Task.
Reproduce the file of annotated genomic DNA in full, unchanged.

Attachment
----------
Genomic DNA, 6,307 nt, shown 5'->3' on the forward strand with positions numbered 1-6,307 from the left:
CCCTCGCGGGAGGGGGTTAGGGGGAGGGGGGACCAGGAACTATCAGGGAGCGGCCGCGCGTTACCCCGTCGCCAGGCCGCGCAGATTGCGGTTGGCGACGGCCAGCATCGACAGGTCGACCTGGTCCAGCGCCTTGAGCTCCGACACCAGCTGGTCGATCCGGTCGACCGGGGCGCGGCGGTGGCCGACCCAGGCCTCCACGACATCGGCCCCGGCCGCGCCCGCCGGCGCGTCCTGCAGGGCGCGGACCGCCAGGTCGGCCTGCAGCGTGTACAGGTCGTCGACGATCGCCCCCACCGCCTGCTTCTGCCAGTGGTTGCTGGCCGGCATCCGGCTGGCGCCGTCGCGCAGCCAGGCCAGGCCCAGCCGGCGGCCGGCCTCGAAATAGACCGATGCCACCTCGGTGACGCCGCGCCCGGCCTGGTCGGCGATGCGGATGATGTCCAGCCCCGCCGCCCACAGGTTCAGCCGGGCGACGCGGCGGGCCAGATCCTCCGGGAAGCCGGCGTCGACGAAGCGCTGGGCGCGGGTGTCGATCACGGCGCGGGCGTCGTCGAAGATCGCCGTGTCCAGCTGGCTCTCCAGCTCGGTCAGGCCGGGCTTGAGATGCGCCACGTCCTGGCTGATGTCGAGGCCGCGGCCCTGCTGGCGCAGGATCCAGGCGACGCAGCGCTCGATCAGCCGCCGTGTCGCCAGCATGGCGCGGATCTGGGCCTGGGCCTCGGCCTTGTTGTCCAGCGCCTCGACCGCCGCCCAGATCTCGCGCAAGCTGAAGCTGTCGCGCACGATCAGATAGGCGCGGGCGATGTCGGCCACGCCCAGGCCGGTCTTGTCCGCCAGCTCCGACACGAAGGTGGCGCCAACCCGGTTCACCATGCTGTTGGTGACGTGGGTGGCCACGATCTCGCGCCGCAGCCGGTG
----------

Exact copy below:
Genomic DNA, 6,307 nt, shown 5'->3' on the forward strand with positions numbered 1-6,307 from the left:
CCCTCGCGGGAGGGGGTTAGGGGGAGGGGGGACCAGGAACTATCAGGGAGCGGCCGCGCGTTACCCCGTCGCCAGGCCGCGCAGATTGCGGTTGGCGACGGCCAGCATCGACAGGTCGACCTGGTCCAGCGCCTTGAGCTCCGACACCAGCTGGTCGATCCGGTCGACCGGGGCGCGGCGGTGGCCGACCCAGGCCTCCACGACATCGGCCCCGGCCGCGCCCGCCGGCGCGTCCTGCAGGGCGCGGACCGCCAGGTCGGCCTGCAGCGTGTACAGGTCGTCGACGATCGCCCCCACCGCCTGCTTCTGCCAGTGGTTGCTGGCCGGCATCCGGCTGGCGCCGTCGCGCAGCCAGGCCAGGCCCAGCCGGCGGCCGGCCTCGAAATAGACCGATGCCACCTCGGTGACGCCGCGCCCGGCCTGGTCGGCGATGCGGATGATGTCCAGCCCCGCCGCCCACAGGTTCAGCCGGGCGACGCGGCGGGCCAGATCCTCCGGGAAGCCGGCGTCGACGAAGCGCTGGGCGCGGGTGTCGATCACGGCGCGGGCGTCGTCGAAGATCGCCGTGTCCAGCTGGCTCTCCAGCTCGGTCAGGCCGGGCTTGAGATGCGCCACGTCCTGGCTGATGTCGAGGCCGCGGCCCTGCTGGCGCAGGATCCAGGCGACGCAGCGCTCGATCAGCCGCCGTGTCGCCAGCATGGCGCGGATCTGGGCCTGGGCCTCGGCCTTGTTGTCCAGCGCCTCGACCGCCGCCCAGATCTCGCGCAAGCTGAAGCTGTCGCGCACGATCAGATAGGCGCGGGCGATGTCGGCCACGCCCAGGCCGGTCTTGTCCGCCAGCTCCGACACGAAGGTGGCGCCAACCCGGTTCACCATGCTGTTGGTGACGTGGGTGGCCACGATCTCGCGCCGCAGCCGGTG